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BUSINESS
October 26, 2002 | Nancy Cleeland
Longshore union officials denied they were violating court orders by orchestrating slowdowns at West Coast docks, and told the Justice Department that the blame for continuing backlogs of cargo lies with the shipping lines. "The fact is our workers are ready, willing and able to work," said James Spinosa, president of the International Longshore and Warehouse Union, which has been in contract talks with the Pacific Maritime Assn., representing the shipping industry.
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CALIFORNIA | LOCAL
September 5, 2002 | From Times Staff Reports
While stalled talks between dockworkers and shipping companies threaten the entire West Coast, the tiny Port of Hueneme secured a bit of labor peace Wednesday night when its unionized employees overwhelmingly approved a three-year contract. The contract with the Service Employees International Union Local 998 covers two clerks, eight maintenance workers and eight wharfingers, who coordinate vessel traffic through the port. The contract was approved by a 13-4 vote.
BUSINESS
July 2, 2002 | Nancy Cleeland
Negotiations between transpacific shipping companies and dockworkers continued as the three-year contract covering all U.S. ports along the West Coast expired at 5 p.m. Despite fears of work disruptions by some importers and exporters, both sides pledged to continue talking until they reach agreement, with the thorniest issues continuing to be health benefits and the introduction of technology. The Pacific Maritime Assn.
BUSINESS
October 25, 2002 | Nancy Cleeland
Negotiators for the International Longshore and Warehouse Union and the Pacific Maritime Assn., which represents shipping lines and terminal operators, sat down with a federal mediator for the first time since contract talks broke down last month, leading to a crippling 10-day shutdown of all West Coast commercial ports. Peter J.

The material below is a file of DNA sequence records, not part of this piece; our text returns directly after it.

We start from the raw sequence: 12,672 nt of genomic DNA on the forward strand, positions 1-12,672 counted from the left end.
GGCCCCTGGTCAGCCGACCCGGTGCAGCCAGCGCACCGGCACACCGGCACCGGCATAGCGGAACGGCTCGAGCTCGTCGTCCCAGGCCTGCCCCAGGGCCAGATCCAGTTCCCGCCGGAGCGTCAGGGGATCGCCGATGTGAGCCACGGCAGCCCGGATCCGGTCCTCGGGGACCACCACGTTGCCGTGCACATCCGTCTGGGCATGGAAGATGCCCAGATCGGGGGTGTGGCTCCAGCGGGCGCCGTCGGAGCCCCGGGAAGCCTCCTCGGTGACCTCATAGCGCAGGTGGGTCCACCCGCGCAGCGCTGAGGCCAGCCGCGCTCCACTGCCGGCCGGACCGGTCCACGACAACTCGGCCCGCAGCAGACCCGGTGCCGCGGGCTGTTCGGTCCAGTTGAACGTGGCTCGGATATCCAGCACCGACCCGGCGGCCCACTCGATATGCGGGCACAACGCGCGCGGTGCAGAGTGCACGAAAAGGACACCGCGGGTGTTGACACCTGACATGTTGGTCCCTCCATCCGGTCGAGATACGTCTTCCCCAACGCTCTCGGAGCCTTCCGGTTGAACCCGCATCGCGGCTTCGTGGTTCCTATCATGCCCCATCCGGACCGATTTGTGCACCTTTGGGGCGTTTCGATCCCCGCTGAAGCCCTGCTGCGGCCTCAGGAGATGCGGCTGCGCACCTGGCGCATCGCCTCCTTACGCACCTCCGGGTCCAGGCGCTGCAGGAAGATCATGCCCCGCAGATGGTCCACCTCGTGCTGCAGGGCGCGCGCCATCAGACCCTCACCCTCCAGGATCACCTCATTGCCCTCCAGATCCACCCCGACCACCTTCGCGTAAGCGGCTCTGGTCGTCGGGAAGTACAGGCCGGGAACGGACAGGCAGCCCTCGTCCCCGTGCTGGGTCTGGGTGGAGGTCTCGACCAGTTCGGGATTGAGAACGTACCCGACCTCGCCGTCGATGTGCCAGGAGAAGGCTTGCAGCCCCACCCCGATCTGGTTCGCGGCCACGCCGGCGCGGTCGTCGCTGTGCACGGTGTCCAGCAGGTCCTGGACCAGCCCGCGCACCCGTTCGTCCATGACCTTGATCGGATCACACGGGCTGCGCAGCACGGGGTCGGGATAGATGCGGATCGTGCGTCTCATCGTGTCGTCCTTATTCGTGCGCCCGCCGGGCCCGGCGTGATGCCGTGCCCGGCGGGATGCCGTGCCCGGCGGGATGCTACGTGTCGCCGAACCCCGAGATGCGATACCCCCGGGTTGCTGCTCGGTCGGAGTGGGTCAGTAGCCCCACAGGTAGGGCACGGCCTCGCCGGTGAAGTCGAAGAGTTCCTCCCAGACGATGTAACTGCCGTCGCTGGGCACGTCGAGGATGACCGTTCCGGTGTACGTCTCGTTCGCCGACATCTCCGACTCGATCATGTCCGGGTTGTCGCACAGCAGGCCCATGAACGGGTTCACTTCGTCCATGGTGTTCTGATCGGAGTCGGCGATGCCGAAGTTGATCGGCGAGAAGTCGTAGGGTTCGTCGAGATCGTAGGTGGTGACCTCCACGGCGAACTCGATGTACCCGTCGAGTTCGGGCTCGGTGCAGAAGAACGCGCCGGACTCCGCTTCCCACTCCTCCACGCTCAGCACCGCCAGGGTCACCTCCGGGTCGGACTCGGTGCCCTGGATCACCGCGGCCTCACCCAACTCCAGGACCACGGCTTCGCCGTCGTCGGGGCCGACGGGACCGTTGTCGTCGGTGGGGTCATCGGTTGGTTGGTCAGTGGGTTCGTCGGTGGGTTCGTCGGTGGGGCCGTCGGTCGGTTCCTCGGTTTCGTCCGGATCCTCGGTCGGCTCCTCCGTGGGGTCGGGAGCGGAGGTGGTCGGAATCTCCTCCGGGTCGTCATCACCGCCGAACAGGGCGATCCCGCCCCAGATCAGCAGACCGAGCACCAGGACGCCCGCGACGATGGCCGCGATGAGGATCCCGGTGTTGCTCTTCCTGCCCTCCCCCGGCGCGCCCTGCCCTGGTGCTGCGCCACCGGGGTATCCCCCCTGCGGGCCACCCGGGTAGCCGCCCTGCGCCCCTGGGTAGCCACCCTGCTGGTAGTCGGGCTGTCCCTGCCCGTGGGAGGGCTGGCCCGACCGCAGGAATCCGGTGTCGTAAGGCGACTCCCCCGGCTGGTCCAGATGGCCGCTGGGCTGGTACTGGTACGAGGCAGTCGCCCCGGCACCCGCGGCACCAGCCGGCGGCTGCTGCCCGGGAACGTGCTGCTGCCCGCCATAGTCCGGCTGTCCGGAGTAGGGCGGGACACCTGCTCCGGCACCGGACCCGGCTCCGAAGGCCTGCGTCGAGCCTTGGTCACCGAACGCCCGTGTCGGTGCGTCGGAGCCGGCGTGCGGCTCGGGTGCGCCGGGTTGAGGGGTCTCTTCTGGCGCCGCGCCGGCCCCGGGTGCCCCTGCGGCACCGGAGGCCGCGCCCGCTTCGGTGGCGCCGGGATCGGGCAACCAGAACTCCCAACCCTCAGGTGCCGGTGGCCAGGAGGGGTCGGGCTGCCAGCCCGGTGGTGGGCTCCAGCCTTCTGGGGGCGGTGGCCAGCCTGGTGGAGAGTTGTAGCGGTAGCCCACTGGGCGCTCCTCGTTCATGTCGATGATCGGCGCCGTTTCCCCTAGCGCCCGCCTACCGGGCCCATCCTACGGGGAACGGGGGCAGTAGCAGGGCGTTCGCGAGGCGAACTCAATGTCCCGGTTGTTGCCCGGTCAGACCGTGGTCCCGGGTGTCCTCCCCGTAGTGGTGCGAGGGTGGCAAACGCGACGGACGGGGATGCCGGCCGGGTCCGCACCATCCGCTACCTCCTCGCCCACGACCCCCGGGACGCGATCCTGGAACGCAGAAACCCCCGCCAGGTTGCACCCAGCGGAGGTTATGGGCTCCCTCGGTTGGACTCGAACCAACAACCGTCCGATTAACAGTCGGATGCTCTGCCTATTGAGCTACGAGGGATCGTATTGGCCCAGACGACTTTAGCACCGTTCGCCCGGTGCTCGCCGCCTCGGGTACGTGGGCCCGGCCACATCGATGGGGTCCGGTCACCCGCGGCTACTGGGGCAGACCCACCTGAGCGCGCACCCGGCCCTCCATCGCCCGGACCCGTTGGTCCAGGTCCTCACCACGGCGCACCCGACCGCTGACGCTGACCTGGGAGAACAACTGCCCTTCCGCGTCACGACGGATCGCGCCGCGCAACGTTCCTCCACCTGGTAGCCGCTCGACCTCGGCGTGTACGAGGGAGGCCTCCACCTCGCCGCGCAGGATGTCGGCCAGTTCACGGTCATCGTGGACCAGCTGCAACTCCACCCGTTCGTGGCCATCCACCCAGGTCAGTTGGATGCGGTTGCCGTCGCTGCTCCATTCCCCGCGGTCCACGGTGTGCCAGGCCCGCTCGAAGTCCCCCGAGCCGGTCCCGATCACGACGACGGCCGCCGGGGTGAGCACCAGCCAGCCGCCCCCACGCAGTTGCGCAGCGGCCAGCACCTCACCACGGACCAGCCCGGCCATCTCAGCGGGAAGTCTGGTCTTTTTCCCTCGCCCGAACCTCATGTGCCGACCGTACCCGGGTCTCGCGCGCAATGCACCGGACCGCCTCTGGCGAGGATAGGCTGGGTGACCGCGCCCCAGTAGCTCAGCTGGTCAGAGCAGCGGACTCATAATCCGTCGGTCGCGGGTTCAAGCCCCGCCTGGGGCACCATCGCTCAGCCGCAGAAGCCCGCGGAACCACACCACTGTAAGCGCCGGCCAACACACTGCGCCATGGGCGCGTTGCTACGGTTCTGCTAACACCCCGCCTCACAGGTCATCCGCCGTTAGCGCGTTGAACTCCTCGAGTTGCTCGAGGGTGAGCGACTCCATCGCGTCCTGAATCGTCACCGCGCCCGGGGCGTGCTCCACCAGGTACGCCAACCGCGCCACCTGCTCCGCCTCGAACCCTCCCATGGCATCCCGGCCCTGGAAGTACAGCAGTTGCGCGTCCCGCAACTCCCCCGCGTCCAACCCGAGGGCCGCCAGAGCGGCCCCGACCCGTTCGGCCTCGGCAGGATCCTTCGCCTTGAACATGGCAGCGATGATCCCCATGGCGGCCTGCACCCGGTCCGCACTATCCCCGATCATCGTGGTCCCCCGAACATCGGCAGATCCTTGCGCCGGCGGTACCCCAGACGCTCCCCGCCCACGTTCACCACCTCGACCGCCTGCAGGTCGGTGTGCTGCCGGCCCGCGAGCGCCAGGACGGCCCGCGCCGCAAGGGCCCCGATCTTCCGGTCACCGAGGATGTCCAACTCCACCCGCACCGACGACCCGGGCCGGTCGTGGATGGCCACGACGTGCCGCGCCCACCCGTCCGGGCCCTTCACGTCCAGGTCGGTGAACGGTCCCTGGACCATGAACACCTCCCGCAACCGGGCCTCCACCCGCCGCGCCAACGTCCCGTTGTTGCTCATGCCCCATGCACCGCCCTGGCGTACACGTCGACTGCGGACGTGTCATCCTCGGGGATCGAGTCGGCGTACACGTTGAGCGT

BUSINESS
September 27, 2002 | Nancy Cleeland
After four months of tense negotiations, the dockworkers union and a group of shipping lines late Thursday blamed each other for a breakdown at the bargaining table that threatens to disrupt commerce at West Coast ports as early as today. The International Longshore and Warehouse Union hinted at an orchestrated slowdown. The union's negotiating committee Thursday urged all union members to follow all safety regulations. The Pacific Maritime Assn.
BUSINESS
September 17, 1999 | Stephen Gregory
Representatives from labor, management and the shipping industry are scheduled today to discuss the impact on local ports of the recently ratified labor agreement between longshore workers and the Pacific Maritime Assn., which represents steamship lines and terminal operators along the West Coast. The three-year contract, approved Aug. 25 by the International Longshore & Warehouse Union, increases pay, health insurance and pension benefits.
BUSINESS
October 27, 2002 | From Times Staff
The shipping industry turned over to the Justice Department what it calls proof of a "concerted, systematic work slowdown" by the longshore union since West Coast ports were reopened under a federal court order Oct. 9. Despite an injunction calling for work to resume at "a normal and reasonable rate of speed," the Pacific Maritime Assn. said productivity per worker dropped by as much as a third in the first week after the docks reopened.
BUSINESS
December 3, 2012 | By Pat Benson and Ronald D. White
The strike at the ports of Los Angeles and Long Beach entered its second week Monday. The strike has pitted the 800-member International Longshore and Warehouse Union Local 63 Office Clerical Unit against some of the world's biggest shipping lines and terminal operators. It has shut down 10 of the 14 cargo container terminals at the nation's busiest seaport complex. Join us for a live video chat at 3 p.m. on the economic impact of the strike and prospects for resolution. Assistant business editor Nancy Rivera Brooks will be talking with Art Wong, a spokesman for the Port of Long Beach.
CALIFORNIA | LOCAL
November 14, 1997
The South Coast Air Quality Management District Board will hold a public hearing Saturday on the environmental safety of a new coal and coke facility at the Port of Los Angeles. At issue is whether Los Angeles Export Terminal, a massive new coal exporting facility, should be allowed to leave enormous coke piles in the open air when other ports, including the neighboring Port of Long Beach, store coke in large sheds. Petroleum coke contains known carcinogens.
BUSINESS
July 7, 1999 | Associated Press
Longshore workers shut down the Port of Oakland and slowed work in Los Angeles and Long Beach on Tuesday as negotiators studied a proposed wage and benefits offer from steamship companies and port operators, management officials said. The action, apparently originating with Local 10 of the International Longshore and Warehouse Union, stopped most activity at the port, which includes 12 cargo terminals serving 33 shipping lines.
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